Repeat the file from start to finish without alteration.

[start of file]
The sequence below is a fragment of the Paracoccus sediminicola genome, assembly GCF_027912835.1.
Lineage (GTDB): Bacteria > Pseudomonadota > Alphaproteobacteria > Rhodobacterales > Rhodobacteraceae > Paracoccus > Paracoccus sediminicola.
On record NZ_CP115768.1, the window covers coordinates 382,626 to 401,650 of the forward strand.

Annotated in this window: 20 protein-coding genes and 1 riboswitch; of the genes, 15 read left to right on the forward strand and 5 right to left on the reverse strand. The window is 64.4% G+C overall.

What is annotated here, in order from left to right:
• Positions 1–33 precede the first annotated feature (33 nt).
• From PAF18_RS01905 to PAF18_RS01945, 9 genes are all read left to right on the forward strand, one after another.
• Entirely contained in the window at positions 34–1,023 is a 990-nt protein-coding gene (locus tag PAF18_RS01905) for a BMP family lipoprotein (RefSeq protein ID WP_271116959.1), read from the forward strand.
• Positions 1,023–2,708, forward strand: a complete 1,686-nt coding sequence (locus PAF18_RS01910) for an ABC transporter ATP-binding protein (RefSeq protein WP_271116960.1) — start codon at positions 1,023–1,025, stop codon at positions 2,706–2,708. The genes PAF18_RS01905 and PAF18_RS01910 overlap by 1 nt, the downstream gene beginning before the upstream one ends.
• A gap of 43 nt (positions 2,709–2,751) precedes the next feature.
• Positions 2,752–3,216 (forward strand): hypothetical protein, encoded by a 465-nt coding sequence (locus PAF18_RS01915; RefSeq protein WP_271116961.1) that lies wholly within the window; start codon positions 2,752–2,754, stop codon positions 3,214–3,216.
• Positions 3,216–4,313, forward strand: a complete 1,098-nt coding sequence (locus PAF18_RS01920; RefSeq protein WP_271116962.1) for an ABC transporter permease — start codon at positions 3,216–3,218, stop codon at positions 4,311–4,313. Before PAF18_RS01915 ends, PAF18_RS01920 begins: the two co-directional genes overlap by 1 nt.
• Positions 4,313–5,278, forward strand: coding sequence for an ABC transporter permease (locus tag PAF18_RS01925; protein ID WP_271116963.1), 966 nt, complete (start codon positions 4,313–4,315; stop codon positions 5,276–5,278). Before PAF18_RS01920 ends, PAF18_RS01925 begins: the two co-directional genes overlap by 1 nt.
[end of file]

The sequence below is a fragment of the Paracoccus sediminicola genome, assembly GCF_027912835.1.
Lineage (GTDB): Bacteria > Pseudomonadota > Alphaproteobacteria > Rhodobacterales > Rhodobacteraceae > Paracoccus > Paracoccus sediminicola.
On record NZ_CP115768.1, the window covers coordinates 382,626 to 401,650 of the forward strand.

Annotated in this window: 20 protein-coding genes and 1 riboswitch; of the genes, 15 read left to right on the forward strand and 5 right to left on the reverse strand. The window is 64.4% G+C overall.

What is annotated here, in order from left to right:
• Positions 1–33 precede the first annotated feature (33 nt).
• From PAF18_RS01905 to PAF18_RS01945, 9 genes are all read left to right on the forward strand, one after another.
• Entirely contained in the window at positions 34–1,023 is a 990-nt protein-coding gene (locus tag PAF18_RS01905) for a BMP family lipoprotein (RefSeq protein ID WP_271116959.1), read from the forward strand.
• Positions 1,023–2,708, forward strand: a complete 1,686-nt coding sequence (locus PAF18_RS01910) for an ABC transporter ATP-binding protein (RefSeq protein WP_271116960.1) — start codon at positions 1,023–1,025, stop codon at positions 2,706–2,708. The genes PAF18_RS01905 and PAF18_RS01910 overlap by 1 nt, the downstream gene beginning before the upstream one ends.
• A gap of 43 nt (positions 2,709–2,751) precedes the next feature.
• Positions 2,752–3,216 (forward strand): hypothetical protein, encoded by a 465-nt coding sequence (locus PAF18_RS01915; RefSeq protein WP_271116961.1) that lies wholly within the window; start codon positions 2,752–2,754, stop codon positions 3,214–3,216.
• Positions 3,216–4,313, forward strand: a complete 1,098-nt coding sequence (locus PAF18_RS01920; RefSeq protein WP_271116962.1) for an ABC transporter permease — start codon at positions 3,216–3,218, stop codon at positions 4,311–4,313. Before PAF18_RS01915 ends, PAF18_RS01920 begins: the two co-directional genes overlap by 1 nt.
• Positions 4,313–5,278, forward strand: coding sequence for an ABC transporter permease (locus tag PAF18_RS01925; protein ID WP_271116963.1), 966 nt, complete (start codon positions 4,313–4,315; stop codon positions 5,276–5,278). Before PAF18_RS01920 ends, PAF18_RS01925 begins: the two co-directional genes overlap by 1 nt.